Note - For comparison purposes, all of the text samples on this page were pasted into Apple's TextEdit program, then set to the desired font in 12 pt. type.
My favorite screen and web font is Comic Sans MS, a font from (ahem) Micro$oft. (OK, I admit to liking a few things M$ does.) I love the lowercase a - it's the way I write an a. I love the curves of the S and the s. I really like the feel of the font.


However, I am a programmer by profession. I use a fixed width font for much of the day. I really should use a fixed width font for email. Unfortunately, I don't like most fixed width fonts. I don't want my screen font to look like they were produced by a typewriter. For programming, I would like the capital letter O and the zero, 0, to be easy to differentiate. I want the same level of differentiation for the lowercase and capital L (l), I (i), and the numeral one, 1.

I've never really much cared for either Courier or Courier New although I do use one or the other for "computer text" in technical documents.


As a fixed-width screen font, I've always rather liked Monaco, from Apple.


Some years back, I discovered ProFont, recommended by the folks who make BBEdit.


Recently, I've been on a search for new fixed width fonts I like. Ideally, I want a fixed width font that looks a lot like Comic Sans MS, i.e. like a clean hand-printed font — sans serif, smooth round letter shapes, similar letter sizes, medium-dark font weight (a lot of fonts are pretty but very light in smaller sizes). I want a nice clean easy-to-read font for email, programming, and everything else.

Here are the ones I've found, so far, that I like.

Andale Mono is another Micro$oft font, very popular.


Angelus III was the first of the "handwritten" fixed-width fonts I found! Unfortunately, I'm having difficulty using it in Email; for some reason, the [ brackets ] don't show up in Eudora!


Anonymous was written to be like monaco but different.


Base Monospace comes in narrow and wide — bold, italic, and regular. It's got some interesting features.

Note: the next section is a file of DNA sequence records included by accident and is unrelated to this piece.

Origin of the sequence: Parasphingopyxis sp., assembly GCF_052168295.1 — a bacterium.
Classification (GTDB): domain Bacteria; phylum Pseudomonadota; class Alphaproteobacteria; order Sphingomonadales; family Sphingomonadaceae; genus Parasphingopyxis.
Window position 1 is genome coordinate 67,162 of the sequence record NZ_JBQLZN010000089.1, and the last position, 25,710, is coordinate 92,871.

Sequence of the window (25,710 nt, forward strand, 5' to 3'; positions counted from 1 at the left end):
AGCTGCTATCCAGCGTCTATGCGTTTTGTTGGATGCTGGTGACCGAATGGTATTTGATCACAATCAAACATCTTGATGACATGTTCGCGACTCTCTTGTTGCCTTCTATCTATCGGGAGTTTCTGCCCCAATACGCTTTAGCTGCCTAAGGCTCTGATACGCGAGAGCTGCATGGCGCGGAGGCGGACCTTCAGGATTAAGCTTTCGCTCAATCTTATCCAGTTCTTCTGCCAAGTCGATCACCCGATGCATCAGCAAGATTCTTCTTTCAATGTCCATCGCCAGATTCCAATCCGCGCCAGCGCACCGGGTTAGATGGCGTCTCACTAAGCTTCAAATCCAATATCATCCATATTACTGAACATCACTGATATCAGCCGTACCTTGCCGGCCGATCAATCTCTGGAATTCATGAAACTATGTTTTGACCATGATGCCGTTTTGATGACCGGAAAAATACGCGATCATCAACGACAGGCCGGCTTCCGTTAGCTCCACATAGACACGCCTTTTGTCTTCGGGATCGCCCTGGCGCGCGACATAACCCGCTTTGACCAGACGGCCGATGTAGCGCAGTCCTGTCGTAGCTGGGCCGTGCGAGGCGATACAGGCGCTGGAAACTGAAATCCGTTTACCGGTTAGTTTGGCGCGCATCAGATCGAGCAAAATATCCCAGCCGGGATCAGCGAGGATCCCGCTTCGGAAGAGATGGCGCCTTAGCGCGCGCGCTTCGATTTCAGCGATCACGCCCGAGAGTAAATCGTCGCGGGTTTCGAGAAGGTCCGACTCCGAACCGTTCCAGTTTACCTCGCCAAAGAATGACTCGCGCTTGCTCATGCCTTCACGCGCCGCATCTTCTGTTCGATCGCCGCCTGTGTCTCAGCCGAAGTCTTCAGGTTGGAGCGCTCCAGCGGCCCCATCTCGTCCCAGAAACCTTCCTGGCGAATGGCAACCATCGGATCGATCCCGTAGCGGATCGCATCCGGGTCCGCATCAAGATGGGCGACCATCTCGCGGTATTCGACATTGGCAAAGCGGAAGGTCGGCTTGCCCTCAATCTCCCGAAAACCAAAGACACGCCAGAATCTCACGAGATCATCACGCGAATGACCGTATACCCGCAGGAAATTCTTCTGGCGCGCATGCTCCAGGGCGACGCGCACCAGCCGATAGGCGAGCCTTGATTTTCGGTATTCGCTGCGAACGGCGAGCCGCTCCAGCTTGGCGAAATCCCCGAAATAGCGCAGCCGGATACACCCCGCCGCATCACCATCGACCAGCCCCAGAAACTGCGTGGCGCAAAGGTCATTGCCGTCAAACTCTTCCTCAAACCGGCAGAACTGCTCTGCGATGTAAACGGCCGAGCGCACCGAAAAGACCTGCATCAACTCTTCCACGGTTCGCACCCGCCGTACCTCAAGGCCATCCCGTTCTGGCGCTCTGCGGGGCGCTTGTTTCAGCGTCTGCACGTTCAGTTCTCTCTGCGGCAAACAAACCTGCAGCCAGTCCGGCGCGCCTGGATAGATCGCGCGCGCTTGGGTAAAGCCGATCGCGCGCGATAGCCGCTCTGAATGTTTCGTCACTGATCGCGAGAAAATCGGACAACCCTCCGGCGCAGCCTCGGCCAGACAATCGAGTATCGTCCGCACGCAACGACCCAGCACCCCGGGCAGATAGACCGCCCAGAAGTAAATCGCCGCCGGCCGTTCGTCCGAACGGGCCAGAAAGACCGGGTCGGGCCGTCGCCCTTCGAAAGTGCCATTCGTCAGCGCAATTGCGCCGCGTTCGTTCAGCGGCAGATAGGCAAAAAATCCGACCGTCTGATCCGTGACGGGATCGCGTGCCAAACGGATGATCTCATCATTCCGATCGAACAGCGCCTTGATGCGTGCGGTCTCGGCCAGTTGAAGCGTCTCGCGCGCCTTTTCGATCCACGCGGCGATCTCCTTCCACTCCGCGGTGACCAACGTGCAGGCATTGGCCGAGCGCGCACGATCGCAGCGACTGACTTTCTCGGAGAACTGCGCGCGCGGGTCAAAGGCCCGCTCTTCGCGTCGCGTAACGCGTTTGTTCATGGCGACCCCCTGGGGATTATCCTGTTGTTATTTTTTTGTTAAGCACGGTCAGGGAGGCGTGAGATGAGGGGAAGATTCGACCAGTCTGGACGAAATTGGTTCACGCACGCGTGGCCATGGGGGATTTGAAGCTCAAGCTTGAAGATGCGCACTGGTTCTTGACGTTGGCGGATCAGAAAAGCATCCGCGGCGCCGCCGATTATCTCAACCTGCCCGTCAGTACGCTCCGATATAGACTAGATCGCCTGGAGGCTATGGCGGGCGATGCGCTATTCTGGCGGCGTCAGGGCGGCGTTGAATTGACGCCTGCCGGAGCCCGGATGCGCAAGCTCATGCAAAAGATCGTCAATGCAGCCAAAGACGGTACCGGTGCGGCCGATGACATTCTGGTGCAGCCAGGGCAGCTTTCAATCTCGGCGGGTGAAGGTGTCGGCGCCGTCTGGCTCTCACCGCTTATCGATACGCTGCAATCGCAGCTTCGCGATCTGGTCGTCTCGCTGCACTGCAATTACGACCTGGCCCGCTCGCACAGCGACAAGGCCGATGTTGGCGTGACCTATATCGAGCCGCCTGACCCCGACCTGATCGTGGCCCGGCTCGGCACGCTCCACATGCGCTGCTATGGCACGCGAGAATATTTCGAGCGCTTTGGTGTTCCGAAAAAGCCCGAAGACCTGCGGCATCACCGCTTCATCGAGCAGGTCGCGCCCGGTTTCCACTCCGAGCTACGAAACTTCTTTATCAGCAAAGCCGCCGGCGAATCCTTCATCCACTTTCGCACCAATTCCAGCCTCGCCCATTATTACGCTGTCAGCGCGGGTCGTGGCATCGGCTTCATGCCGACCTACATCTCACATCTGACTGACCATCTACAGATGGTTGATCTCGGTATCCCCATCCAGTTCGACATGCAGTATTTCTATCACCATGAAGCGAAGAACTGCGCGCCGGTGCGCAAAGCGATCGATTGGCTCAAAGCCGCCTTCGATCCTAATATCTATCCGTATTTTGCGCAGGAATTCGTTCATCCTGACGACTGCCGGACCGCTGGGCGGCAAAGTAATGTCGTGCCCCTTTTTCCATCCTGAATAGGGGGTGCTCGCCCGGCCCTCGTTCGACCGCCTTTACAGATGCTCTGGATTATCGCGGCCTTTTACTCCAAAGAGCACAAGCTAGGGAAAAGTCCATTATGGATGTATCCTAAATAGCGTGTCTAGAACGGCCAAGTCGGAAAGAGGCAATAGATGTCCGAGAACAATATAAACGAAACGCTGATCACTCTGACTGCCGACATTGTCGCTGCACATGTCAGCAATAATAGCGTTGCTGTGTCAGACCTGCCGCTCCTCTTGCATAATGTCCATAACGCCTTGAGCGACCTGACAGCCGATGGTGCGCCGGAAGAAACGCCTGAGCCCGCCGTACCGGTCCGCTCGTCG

Bitstream Vera (and modifications thereof) is apparently popular under Linux.


Doire is another handwritten font with a Celtic air.


Everson Mono is a nice clean font, though a bit light for everyday use.


Excalibur Monospace has the advantage of being free.


Feggolite Mono is really cool, but I find even the bold variant to be too light to read well on screen.


Felt Pen is absolutely delightful but too bold to use on a regular basis. (I know, I'm really picky...)


Galexica Mono is lots of fun.


JetJaneMono is available in regular and italic. The letters in the italic version are slightly different forms. I prefer the italic.


Larabiefont is fun.


Normafixed is nice and clean, a very "round" font.


NuSansMono and its friends were written to look like the original Newton Message Pad fonts. I wish there was a NuCasualMono!


OCR-A and OCRB may be easy for Optical Character Recognizers but oddly, I have a little bit of trouble with the O/0 difference. Oh well.



Onuava is nice and clean with a slashed zero.


Osaka Regular-Mono is part of the Mac OS X font set from Apple. Look for it at the end of the list; it's a Unicode font with Asian characters. I like the look of the Roman characters enough to use it as a programming font. It has a slashed zero.


Platelet is just plain cool.


QuickType mono is nice (and free).


Script 12 pitch was the first fixed-width cursive font I found.


Teamhair, apparently pronouced "tower", is another Celtic fixed-width look.


Ti92Pluspc was linked from someone else's page comparing fixed-width fonts for programming.


Triskweline was designed as a raster programmers font for Windows but has since been converted to TrueType format as well.


Unotype is a recent and fun find.


Vidilex is another fixed-width from the makers of Onuava.